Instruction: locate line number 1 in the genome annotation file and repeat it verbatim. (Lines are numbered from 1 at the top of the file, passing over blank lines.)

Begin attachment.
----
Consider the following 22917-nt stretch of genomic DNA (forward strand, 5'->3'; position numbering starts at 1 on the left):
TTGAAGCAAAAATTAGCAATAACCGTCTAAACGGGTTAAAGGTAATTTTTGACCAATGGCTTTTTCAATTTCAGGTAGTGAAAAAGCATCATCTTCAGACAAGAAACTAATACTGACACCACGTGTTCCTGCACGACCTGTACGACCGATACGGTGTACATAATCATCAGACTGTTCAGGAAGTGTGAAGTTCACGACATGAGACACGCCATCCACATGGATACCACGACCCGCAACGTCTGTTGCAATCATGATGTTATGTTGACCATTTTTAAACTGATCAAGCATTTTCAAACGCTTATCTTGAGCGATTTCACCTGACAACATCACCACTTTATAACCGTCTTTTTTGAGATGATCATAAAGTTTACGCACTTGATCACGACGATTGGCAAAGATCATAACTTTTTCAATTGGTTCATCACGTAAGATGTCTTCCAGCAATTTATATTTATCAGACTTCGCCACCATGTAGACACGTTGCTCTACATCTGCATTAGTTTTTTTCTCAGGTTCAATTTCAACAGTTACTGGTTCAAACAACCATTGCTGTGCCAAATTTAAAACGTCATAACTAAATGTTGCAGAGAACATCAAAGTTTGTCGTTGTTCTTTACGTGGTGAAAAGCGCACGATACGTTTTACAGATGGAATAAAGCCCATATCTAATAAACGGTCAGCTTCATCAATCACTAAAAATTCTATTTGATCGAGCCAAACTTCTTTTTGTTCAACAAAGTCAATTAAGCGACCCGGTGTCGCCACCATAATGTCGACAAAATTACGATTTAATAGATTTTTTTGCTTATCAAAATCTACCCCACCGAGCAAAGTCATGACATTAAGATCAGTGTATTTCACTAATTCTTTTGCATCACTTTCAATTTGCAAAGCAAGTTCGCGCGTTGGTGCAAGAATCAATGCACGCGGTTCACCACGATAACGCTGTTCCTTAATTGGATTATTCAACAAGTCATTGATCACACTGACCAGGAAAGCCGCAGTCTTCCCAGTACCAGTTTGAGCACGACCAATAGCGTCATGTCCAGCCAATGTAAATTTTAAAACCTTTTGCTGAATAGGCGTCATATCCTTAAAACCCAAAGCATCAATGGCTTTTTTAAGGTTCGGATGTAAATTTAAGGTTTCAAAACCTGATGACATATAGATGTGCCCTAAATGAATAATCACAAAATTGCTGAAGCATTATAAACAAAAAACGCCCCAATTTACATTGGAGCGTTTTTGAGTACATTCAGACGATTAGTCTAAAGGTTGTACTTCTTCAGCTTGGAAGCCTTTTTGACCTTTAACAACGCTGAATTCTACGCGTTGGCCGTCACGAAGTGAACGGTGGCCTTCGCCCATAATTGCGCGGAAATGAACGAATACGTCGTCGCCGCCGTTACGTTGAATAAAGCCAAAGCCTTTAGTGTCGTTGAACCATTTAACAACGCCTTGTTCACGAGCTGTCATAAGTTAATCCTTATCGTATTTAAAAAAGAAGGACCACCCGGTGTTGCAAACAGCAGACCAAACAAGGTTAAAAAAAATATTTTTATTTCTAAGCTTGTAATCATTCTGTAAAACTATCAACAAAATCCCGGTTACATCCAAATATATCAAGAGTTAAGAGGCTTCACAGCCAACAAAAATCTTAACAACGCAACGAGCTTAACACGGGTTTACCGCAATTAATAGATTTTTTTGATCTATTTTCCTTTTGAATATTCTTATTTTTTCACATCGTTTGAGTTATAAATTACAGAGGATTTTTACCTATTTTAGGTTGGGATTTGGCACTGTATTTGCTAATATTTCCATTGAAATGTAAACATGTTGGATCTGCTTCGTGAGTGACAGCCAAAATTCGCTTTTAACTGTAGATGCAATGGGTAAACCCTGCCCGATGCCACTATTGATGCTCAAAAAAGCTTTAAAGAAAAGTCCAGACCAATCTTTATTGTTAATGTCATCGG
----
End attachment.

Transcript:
Consider the following 22917-nt stretch of genomic DNA (forward strand, 5'->3'; position numbering starts at 1 on the left):